Collections Crossover: Poverty and Homelessness
Collections Crossover: Poverty and Homelessness

The theme of our latest Collections Crossover isn't particularly cheery but is nevertheless important, and with the UK facing serious economic turbulence and many among us negotiating a cost of living crisis, it feels especially pertinent for these times.

Peter Higginbotham's remarkable collection brings sharply into focus the choices facing the poor and disadvantaged in an age before the welfare state. A renowned expert in his field, Peter's collection of images spans the eighteenth to twentieth centuries (as well as modern photographs of surviving buildings) and is a comprehensive survey of the dense network of workhouses, asylums, orphanages, infirmaries, soup kitchens, lodging houses and charitable organisations set up to provide food, homes, employment, training or rehabilitation to the most disadvantaged in society. The huge number of places around the UK is a sobering reminder of the staggering proportion of the population whose lives were blighted by hardship and poverty. We currently have 5300 images from the Peter Higginbotham Collection online, but there are yet more on his website If you see something on there that we don't yet have on our website, let us know and we can provide you with a hi-res and arrange a licence.

In addition to this, we also have a small set of photographs from the archives of The Children's Society (formerly known as the Waifs' & Strays' Society), founded by Reverend Edward Rudolf in 1881. The collection mainly consists of nostalgic photographs of children from the 1930s and '40s, and consciously project a positive experience of children's homes. There is further material on this organisation in the form of older photographs and advertisements in the Peter Higginbotham Collection.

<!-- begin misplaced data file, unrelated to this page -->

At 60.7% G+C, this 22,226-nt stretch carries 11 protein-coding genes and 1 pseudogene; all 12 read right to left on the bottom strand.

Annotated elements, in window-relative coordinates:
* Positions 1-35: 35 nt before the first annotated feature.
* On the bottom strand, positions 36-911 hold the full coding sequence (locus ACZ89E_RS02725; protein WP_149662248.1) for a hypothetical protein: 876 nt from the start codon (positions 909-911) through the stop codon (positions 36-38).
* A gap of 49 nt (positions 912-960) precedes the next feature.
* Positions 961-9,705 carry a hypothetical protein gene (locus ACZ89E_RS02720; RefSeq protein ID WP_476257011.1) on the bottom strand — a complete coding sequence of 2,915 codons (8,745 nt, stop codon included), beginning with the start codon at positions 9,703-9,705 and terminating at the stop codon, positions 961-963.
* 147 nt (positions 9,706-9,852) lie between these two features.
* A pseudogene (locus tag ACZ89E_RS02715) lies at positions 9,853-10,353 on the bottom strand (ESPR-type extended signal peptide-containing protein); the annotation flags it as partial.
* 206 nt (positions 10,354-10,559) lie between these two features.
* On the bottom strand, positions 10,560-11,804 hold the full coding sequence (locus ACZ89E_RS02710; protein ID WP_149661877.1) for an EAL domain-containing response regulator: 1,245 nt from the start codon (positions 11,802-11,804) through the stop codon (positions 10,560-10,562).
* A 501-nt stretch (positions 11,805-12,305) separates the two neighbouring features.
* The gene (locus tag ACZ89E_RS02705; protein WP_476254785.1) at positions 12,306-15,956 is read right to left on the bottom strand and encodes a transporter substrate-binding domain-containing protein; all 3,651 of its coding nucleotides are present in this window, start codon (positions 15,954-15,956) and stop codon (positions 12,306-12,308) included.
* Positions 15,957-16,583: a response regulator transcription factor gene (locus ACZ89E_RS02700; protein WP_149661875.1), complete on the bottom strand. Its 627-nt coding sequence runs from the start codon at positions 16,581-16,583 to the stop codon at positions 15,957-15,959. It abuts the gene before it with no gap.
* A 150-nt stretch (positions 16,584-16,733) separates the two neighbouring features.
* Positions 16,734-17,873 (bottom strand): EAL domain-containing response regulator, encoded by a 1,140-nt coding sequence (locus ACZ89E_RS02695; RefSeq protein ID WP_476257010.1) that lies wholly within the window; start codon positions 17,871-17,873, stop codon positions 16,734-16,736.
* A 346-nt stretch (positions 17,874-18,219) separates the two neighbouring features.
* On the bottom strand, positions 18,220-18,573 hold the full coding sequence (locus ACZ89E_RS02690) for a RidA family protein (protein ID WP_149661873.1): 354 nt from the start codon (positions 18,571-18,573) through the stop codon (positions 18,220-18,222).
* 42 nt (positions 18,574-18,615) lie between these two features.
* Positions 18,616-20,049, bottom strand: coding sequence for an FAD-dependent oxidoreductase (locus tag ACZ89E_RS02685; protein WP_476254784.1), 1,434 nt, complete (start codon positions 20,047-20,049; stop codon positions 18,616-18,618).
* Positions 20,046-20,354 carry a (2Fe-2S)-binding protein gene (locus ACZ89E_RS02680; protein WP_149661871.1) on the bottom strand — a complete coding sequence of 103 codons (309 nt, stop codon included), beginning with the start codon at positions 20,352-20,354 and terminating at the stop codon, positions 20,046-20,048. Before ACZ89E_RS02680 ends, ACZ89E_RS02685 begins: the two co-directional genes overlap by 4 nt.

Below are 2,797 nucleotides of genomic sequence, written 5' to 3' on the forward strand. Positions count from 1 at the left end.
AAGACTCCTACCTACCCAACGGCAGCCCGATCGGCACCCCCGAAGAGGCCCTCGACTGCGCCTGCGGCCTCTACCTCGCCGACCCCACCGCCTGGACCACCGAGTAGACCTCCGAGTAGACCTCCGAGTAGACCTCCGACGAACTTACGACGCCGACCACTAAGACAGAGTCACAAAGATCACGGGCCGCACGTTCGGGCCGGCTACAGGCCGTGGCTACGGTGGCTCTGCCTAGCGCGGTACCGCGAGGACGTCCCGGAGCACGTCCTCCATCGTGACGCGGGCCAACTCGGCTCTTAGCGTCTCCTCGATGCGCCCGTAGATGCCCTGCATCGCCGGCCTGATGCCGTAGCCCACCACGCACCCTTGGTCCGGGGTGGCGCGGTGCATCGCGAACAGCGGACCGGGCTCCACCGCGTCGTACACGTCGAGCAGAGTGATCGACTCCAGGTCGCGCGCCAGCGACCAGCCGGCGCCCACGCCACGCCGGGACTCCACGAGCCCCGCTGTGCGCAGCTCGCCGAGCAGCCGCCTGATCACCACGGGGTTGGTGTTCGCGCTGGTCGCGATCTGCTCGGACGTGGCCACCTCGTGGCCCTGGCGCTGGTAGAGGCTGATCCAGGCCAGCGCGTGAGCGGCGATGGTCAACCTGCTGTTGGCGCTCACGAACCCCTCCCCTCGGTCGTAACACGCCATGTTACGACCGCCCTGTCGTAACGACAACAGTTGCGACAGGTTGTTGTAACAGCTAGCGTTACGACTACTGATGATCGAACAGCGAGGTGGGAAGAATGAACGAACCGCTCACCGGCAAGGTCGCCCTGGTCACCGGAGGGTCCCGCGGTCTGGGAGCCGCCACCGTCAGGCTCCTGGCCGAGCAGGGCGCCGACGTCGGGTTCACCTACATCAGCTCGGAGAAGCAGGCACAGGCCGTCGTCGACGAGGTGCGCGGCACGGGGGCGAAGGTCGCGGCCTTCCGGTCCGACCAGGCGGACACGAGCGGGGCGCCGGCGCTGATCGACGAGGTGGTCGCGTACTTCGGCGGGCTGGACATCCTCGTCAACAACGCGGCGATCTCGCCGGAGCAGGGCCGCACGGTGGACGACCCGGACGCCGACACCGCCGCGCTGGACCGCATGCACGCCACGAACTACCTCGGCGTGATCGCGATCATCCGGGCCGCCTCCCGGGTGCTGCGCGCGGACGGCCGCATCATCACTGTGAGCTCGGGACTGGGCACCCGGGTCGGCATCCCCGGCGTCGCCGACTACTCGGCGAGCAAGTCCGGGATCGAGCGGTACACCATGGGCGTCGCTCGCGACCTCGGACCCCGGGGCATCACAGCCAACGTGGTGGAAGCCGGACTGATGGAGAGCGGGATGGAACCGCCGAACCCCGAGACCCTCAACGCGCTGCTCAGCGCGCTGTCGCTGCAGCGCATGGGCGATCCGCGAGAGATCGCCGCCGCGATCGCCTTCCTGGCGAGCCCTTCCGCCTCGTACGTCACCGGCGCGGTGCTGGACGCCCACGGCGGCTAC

During the 1970s, photographer Moyra Peralta spent time working at shelters in London, in particular the Providence Row night refuge in Crispin Street, close to Spitalfields Market, at that time undeveloped. It was an experience that prompted her to record the lives of the people she met and the challenges arising from being homeless. Moyra's pictures are both empathetic and unflinching, revealing not only the essential work done by employees and volunteers both at shelters and out on the streets, but also her determination to ensure the men and women she knew were not forgotten. Although small in number, it's also worth mentioning the photographs of John Gay for English Heritage, part of our representation of the Historic England archive. In his travels around the country, Gay encountered several tramps and homeless people and took their pictures.

Periodicals and publications of the 19th and early 20th centuries felt a journalistic obligation to draw attention to the plight of the destitute or displaced, and so magazines such as The Graphic, The Illustrated London News, The British Workwoman and George Sims's 'Living London' are an excellent source for illustrations, photographs and viewpoints about the social issues of the day. See this selection for an overview of images on this subject from Paul Renouard's depiction of homeless men sleeping in St. James's Park for The Graphic in 1887 to John Thomson's revealing documentary photographs from a decade earlier in 'Street Life in London', not forgetting the dark, shadowy scenes of the capital's underbelly by Gustav Dore in 'London'.

This is a subject in which we are probably uniquely placed to offer the very best pictures, and we would encourage you to search our site to explore further. In addition to this, we have a large quantity of material on displaced people, refugees and emigrants, but that, perhaps is a subject for another newsletter. We hope you find our weekly updates useful and interesting. Remember we are always on hand to carry out picture research, provide quotes or answer any other questions you might have about using the library. Get in touch by calling 020 8852 7482 or email us at And if you know of any colleagues who would benefit from receiving our updates, do let us know.

Mary Evans Picture Library Ltd.  59 Tranquil Vale  Blackheath  London  SE3 0BS. United Kingdom.
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